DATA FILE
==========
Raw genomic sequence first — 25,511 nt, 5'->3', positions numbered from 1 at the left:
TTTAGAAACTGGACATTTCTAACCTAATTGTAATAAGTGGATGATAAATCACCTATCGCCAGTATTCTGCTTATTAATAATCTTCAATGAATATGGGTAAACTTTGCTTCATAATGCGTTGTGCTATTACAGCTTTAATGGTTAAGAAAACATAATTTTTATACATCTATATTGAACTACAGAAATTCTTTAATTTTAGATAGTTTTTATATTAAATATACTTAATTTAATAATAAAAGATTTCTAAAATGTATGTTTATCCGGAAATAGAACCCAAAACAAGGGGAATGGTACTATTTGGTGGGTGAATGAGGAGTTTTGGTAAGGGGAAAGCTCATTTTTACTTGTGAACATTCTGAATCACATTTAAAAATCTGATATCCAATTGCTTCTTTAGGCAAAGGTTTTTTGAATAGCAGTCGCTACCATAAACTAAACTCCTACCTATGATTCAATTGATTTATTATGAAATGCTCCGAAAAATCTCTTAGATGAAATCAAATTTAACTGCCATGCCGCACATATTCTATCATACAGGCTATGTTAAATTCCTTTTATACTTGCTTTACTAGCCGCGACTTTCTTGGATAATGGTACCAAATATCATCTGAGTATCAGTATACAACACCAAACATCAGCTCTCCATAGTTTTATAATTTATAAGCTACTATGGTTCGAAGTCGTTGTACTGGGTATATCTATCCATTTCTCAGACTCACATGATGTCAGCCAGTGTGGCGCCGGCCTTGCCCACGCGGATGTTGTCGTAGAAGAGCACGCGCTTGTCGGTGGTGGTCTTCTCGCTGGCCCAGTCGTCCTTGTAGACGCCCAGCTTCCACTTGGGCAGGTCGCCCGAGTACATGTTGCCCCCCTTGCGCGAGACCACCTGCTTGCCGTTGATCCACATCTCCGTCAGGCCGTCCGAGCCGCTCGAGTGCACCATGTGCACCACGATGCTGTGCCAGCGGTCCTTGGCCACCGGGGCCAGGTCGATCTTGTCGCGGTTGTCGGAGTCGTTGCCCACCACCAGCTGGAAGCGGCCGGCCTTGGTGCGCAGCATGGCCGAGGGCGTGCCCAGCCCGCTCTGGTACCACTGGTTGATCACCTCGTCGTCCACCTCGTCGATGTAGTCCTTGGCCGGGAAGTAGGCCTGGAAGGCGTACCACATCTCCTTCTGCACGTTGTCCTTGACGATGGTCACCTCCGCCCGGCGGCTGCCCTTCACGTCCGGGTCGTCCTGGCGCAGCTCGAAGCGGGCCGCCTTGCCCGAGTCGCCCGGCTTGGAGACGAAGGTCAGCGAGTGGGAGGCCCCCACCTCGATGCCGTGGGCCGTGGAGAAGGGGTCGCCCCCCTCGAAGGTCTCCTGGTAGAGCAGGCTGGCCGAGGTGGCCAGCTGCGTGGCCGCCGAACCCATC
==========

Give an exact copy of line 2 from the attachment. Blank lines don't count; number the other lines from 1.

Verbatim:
TTTAGAAACTGGACATTTCTAACCTAATTGTAATAAGTGGATGATAAATCACCTATCGCCAGTATTCTGCTTATTAATAATCTTCAATGAATATGGGTAAACTTTGCTTCATAATGCGTTGTGCTATTACAGCTTTAATGGTTAAGAAAACATAATTTTTATACATCTATATTGAACTACAGAAATTCTTTAATTTTAGATAGTTTTTATATTAAATATACTTAATTTAATAATAAAAGATTTCTAAAATGTATGTTTATCCGGAAATAGAACCCAAAACAAGGGGAATGGTACTATTTGGTGGGTGAATGAGGAGTTTTGGTAAGGGGAAAGCTCATTTTTACTTGTGAACATTCTGAATCACATTTAAAAATCTGATATCCAATTGCTTCTTTAGGCAAAGGTTTTTTGAATAGCAGTCGCTACCATAAACTAAACTCCTACCTATGATTCAATTGATTTATTATGAAATGCTCCGAAAAATCTCTTAGATGAAATCAAATTTAACTGCCATGCCGCACATATTCTATCATACAGGCTATGTTAAATTCCTTTTATACTTGCTTTACTAGCCGCGACTTTCTTGGATAATGGTACCAAATATCATCTGAGTATCAGTATACAACACCAAACATCAGCTCTCCATAGTTTTATAATTTATAAGCTACTATGGTTCGAAGTCGTTGTACTGGGTATATCTATCCATTTCTCAGACTCACATGATGTCAGCCAGTGTGGCGCCGGCCTTGCCCACGCGGATGTTGTCGTAGAAGAGCACGCGCTTGTCGGTGGTGGTCTTCTCGCTGGCCCAGTCGTCCTTGTAGACGCCCAGCTTCCACTTGGGCAGGTCGCCCGAGTACATGTTGCCCCCCTTGCGCGAGACCACCTGCTTGCCGTTGATCCACATCTCCGTCAGGCCGTCCGAGCCGCTCGAGTGCACCATGTGCACCACGATGCTGTGCCAGCGGTCCTTGGCCACCGGGGCCAGGTCGATCTTGTCGCGGTTGTCGGAGTCGTTGCCCACCACCAGCTGGAAGCGGCCGGCCTTGGTGCGCAGCATGGCCGAGGGCGTGCCCAGCCCGCTCTGGTACCACTGGTTGATCACCTCGTCGTCCACCTCGTCGATGTAGTCCTTGGCCGGGAAGTAGGCCTGGAAGGCGTACCACATCTCCTTCTGCACGTTGTCCTTGACGATGGTCACCTCCGCCCGGCGGCTGCCCTTCACGTCCGGGTCGTCCTGGCGCAGCTCGAAGCGGGCCGCCTTGCCCGAGTCGCCCGGCTTGGAGACGAAGGTCAGCGAGTGGGAGGCCCCCACCTCGATGCCGTGGGCCGTGGAGAAGGGGTCGCCCCCCTCGAAGGTCTCCTGGTAGAGCAGGCTGGCCGAGGTGGCCAGCTGCGTGGCCGCCGAACCCATC